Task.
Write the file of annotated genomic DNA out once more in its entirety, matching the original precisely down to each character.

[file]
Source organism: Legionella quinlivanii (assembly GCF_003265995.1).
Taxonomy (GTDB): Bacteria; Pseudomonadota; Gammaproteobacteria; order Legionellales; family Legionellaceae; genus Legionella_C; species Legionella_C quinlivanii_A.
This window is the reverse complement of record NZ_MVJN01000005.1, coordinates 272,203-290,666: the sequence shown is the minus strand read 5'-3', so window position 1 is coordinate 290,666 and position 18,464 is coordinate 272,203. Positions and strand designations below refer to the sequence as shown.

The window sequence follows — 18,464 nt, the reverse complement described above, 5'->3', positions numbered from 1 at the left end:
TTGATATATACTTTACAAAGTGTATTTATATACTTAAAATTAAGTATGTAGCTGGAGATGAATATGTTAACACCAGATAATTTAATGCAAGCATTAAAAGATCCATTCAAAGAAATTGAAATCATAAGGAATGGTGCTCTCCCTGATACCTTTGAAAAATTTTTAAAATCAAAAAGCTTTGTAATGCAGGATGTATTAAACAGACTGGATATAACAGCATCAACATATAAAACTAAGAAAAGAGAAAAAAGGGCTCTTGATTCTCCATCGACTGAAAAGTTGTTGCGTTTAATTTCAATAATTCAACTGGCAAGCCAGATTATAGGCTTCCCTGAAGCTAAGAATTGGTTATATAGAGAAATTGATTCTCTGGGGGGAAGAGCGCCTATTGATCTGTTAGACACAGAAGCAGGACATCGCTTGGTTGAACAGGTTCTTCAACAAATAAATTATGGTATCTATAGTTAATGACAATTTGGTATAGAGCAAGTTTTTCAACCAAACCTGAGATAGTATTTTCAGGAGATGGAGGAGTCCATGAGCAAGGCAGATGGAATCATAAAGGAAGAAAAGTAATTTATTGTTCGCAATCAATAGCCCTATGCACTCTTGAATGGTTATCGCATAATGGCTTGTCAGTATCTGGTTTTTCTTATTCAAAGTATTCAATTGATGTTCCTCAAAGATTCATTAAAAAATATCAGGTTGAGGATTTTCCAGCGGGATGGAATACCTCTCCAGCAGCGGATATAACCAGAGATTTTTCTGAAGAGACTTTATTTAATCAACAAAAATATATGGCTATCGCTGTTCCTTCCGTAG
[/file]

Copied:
Source organism: Legionella quinlivanii (assembly GCF_003265995.1).
Taxonomy (GTDB): Bacteria; Pseudomonadota; Gammaproteobacteria; order Legionellales; family Legionellaceae; genus Legionella_C; species Legionella_C quinlivanii_A.
This window is the reverse complement of record NZ_MVJN01000005.1, coordinates 272,203-290,666: the sequence shown is the minus strand read 5'-3', so window position 1 is coordinate 290,666 and position 18,464 is coordinate 272,203. Positions and strand designations below refer to the sequence as shown.

The window sequence follows — 18,464 nt, the reverse complement described above, 5'->3', positions numbered from 1 at the left end:
TTGATATATACTTTACAAAGTGTATTTATATACTTAAAATTAAGTATGTAGCTGGAGATGAATATGTTAACACCAGATAATTTAATGCAAGCATTAAAAGATCCATTCAAAGAAATTGAAATCATAAGGAATGGTGCTCTCCCTGATACCTTTGAAAAATTTTTAAAATCAAAAAGCTTTGTAATGCAGGATGTATTAAACAGACTGGATATAACAGCATCAACATATAAAACTAAGAAAAGAGAAAAAAGGGCTCTTGATTCTCCATCGACTGAAAAGTTGTTGCGTTTAATTTCAATAATTCAACTGGCAAGCCAGATTATAGGCTTCCCTGAAGCTAAGAATTGGTTATATAGAGAAATTGATTCTCTGGGGGGAAGAGCGCCTATTGATCTGTTAGACACAGAAGCAGGACATCGCTTGGTTGAACAGGTTCTTCAACAAATAAATTATGGTATCTATAGTTAATGACAATTTGGTATAGAGCAAGTTTTTCAACCAAACCTGAGATAGTATTTTCAGGAGATGGAGGAGTCCATGAGCAAGGCAGATGGAATCATAAAGGAAGAAAAGTAATTTATTGTTCGCAATCAATAGCCCTATGCACTCTTGAATGGTTATCGCATAATGGCTTGTCAGTATCTGGTTTTTCTTATTCAAAGTATTCAATTGATGTTCCTCAAAGATTCATTAAAAAATATCAGGTTGAGGATTTTCCAGCGGGATGGAATACCTCTCCAGCAGCGGATATAACCAGAGATTTTTCTGAAGAGACTTTATTTAATCAACAAAAATATATGGCTATCGCTGTTCCTTCCGTAG